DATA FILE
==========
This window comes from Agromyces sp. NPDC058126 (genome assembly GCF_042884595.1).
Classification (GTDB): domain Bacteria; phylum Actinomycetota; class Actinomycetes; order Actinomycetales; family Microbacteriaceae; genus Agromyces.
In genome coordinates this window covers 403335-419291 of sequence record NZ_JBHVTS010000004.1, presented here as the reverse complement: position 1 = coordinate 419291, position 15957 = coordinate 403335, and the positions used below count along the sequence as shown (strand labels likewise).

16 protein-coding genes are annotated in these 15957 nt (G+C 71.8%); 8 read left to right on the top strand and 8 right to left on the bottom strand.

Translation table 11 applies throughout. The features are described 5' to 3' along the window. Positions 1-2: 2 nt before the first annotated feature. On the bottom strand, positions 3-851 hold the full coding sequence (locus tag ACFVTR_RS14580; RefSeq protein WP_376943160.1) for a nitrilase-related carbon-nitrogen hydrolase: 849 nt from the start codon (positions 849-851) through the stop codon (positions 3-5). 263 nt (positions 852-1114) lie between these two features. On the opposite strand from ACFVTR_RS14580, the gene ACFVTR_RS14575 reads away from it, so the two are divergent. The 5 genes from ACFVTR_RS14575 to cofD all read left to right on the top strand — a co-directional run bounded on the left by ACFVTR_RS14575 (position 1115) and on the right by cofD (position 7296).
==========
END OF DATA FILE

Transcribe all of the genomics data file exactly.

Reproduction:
This window comes from Agromyces sp. NPDC058126 (genome assembly GCF_042884595.1).
Classification (GTDB): domain Bacteria; phylum Actinomycetota; class Actinomycetes; order Actinomycetales; family Microbacteriaceae; genus Agromyces.
In genome coordinates this window covers 403335-419291 of sequence record NZ_JBHVTS010000004.1, presented here as the reverse complement: position 1 = coordinate 419291, position 15957 = coordinate 403335, and the positions used below count along the sequence as shown (strand labels likewise).

16 protein-coding genes are annotated in these 15957 nt (G+C 71.8%); 8 read left to right on the top strand and 8 right to left on the bottom strand.

Translation table 11 applies throughout. The features are described 5' to 3' along the window. Positions 1-2: 2 nt before the first annotated feature. On the bottom strand, positions 3-851 hold the full coding sequence (locus tag ACFVTR_RS14580; RefSeq protein WP_376943160.1) for a nitrilase-related carbon-nitrogen hydrolase: 849 nt from the start codon (positions 849-851) through the stop codon (positions 3-5). 263 nt (positions 852-1114) lie between these two features. On the opposite strand from ACFVTR_RS14580, the gene ACFVTR_RS14575 reads away from it, so the two are divergent. The 5 genes from ACFVTR_RS14575 to cofD all read left to right on the top strand — a co-directional run bounded on the left by ACFVTR_RS14575 (position 1115) and on the right by cofD (position 7296).